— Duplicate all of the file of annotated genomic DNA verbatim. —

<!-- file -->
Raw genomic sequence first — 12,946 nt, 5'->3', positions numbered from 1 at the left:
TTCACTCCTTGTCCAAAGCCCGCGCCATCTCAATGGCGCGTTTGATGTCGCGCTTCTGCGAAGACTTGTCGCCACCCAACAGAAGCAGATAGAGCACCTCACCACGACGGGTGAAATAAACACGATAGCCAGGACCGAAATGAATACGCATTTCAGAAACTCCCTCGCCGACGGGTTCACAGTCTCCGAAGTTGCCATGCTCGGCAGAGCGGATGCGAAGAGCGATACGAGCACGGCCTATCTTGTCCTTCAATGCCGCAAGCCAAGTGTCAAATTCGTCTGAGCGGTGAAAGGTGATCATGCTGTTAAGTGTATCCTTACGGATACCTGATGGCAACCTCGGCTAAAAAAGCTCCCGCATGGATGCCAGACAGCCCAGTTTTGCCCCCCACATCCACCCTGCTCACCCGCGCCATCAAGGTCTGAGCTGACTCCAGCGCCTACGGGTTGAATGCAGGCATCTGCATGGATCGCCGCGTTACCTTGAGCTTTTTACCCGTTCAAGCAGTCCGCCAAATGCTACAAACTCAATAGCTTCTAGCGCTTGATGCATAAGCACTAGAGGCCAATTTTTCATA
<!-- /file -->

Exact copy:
Raw genomic sequence first — 12,946 nt, 5'->3', positions numbered from 1 at the left:
TTCACTCCTTGTCCAAAGCCCGCGCCATCTCAATGGCGCGTTTGATGTCGCGCTTCTGCGAAGACTTGTCGCCACCCAACAGAAGCAGATAGAGCACCTCACCACGACGGGTGAAATAAACACGATAGCCAGGACCGAAATGAATACGCATTTCAGAAACTCCCTCGCCGACGGGTTCACAGTCTCCGAAGTTGCCATGCTCGGCAGAGCGGATGCGAAGAGCGATACGAGCACGGCCTATCTTGTCCTTCAATGCCGCAAGCCAAGTGTCAAATTCGTCTGAGCGGTGAAAGGTGATCATGCTGTTAAGTGTATCCTTACGGATACCTGATGGCAACCTCGGCTAAAAAAGCTCCCGCATGGATGCCAGACAGCCCAGTTTTGCCCCCCACATCCACCCTGCTCACCCGCGCCATCAAGGTCTGAGCTGACTCCAGCGCCTACGGGTTGAATGCAGGCATCTGCATGGATCGCCGCGTTACCTTGAGCTTTTTACCCGTTCAAGCAGTCCGCCAAATGCTACAAACTCAATAGCTTCTAGCGCTTGATGCATAAGCACTAGAGGCCAATTTTTCATA